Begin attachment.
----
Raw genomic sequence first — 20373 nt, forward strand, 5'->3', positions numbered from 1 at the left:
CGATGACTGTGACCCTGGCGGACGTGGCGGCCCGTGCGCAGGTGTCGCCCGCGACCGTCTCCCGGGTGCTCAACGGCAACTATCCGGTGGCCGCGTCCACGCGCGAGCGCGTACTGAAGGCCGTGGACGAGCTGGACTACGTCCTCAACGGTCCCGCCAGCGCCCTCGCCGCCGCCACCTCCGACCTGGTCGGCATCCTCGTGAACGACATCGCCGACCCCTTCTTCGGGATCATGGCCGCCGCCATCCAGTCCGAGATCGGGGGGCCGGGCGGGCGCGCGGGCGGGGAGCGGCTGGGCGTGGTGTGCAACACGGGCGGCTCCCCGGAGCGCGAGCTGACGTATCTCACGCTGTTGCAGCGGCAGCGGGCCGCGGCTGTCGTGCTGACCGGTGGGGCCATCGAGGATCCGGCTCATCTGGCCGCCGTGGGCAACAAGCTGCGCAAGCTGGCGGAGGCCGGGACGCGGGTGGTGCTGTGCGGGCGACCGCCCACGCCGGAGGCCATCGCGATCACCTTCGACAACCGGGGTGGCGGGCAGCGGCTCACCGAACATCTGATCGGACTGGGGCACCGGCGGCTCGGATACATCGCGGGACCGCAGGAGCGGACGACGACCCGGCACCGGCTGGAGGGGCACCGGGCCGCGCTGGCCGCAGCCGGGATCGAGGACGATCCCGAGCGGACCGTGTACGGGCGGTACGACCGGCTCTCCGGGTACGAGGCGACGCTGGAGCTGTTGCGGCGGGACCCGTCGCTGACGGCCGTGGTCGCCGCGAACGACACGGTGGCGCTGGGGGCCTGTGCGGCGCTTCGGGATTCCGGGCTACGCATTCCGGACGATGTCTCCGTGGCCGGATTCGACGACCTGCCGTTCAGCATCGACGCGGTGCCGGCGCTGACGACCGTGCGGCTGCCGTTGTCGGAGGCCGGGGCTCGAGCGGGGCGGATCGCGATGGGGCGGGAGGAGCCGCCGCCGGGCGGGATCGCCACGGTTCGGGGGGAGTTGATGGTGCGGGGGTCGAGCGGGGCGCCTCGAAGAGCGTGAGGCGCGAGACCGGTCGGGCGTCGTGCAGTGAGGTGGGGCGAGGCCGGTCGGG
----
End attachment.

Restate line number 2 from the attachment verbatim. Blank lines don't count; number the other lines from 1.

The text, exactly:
CGATGACTGTGACCCTGGCGGACGTGGCGGCCCGTGCGCAGGTGTCGCCCGCGACCGTCTCCCGGGTGCTCAACGGCAACTATCCGGTGGCCGCGTCCACGCGCGAGCGCGTACTGAAGGCCGTGGACGAGCTGGACTACGTCCTCAACGGTCCCGCCAGCGCCCTCGCCGCCGCCACCTCCGACCTGGTCGGCATCCTCGTGAACGACATCGCCGACCCCTTCTTCGGGATCATGGCCGCCGCCATCCAGTCCGAGATCGGGGGGCCGGGCGGGCGCGCGGGCGGGGAGCGGCTGGGCGTGGTGTGCAACACGGGCGGCTCCCCGGAGCGCGAGCTGACGTATCTCACGCTGTTGCAGCGGCAGCGGGCCGCGGCTGTCGTGCTGACCGGTGGGGCCATCGAGGATCCGGCTCATCTGGCCGCCGTGGGCAACAAGCTGCGCAAGCTGGCGGAGGCCGGGACGCGGGTGGTGCTGTGCGGGCGACCGCCCACGCCGGAGGCCATCGCGATCACCTTCGACAACCGGGGTGGCGGGCAGCGGCTCACCGAACATCTGATCGGACTGGGGCACCGGCGGCTCGGATACATCGCGGGACCGCAGGAGCGGACGACGACCCGGCACCGGCTGGAGGGGCACCGGGCCGCGCTGGCCGCAGCCGGGATCGAGGACGATCCCGAGCGGACCGTGTACGGGCGGTACGACCGGCTCTCCGGGTACGAGGCGACGCTGGAGCTGTTGCGGCGGGACCCGTCGCTGACGGCCGTGGTCGCCGCGAACGACACGGTGGCGCTGGGGGCCTGTGCGGCGCTTCGGGATTCCGGGCTACGCATTCCGGACGATGTCTCCGTGGCCGGATTCGACGACCTGCCGTTCAGCATCGACGCGGTGCCGGCGCTGACGACCGTGCGGCTGCCGTTGTCGGAGGCCGGGGCTCGAGCGGGGCGGATCGCGATGGGGCGGGAGGAGCCGCCGCCGGGCGGGATCGCCACGGTTCGGGGGGAGTTGATGGTGCGGGGGTCGAGCGGGGCGCCTCGAAGAGCGTGAGGCGCGAGACCGGTCGGGCGTCGTGCAGTGAGGTGGGGCGAGGCCGGTCGGG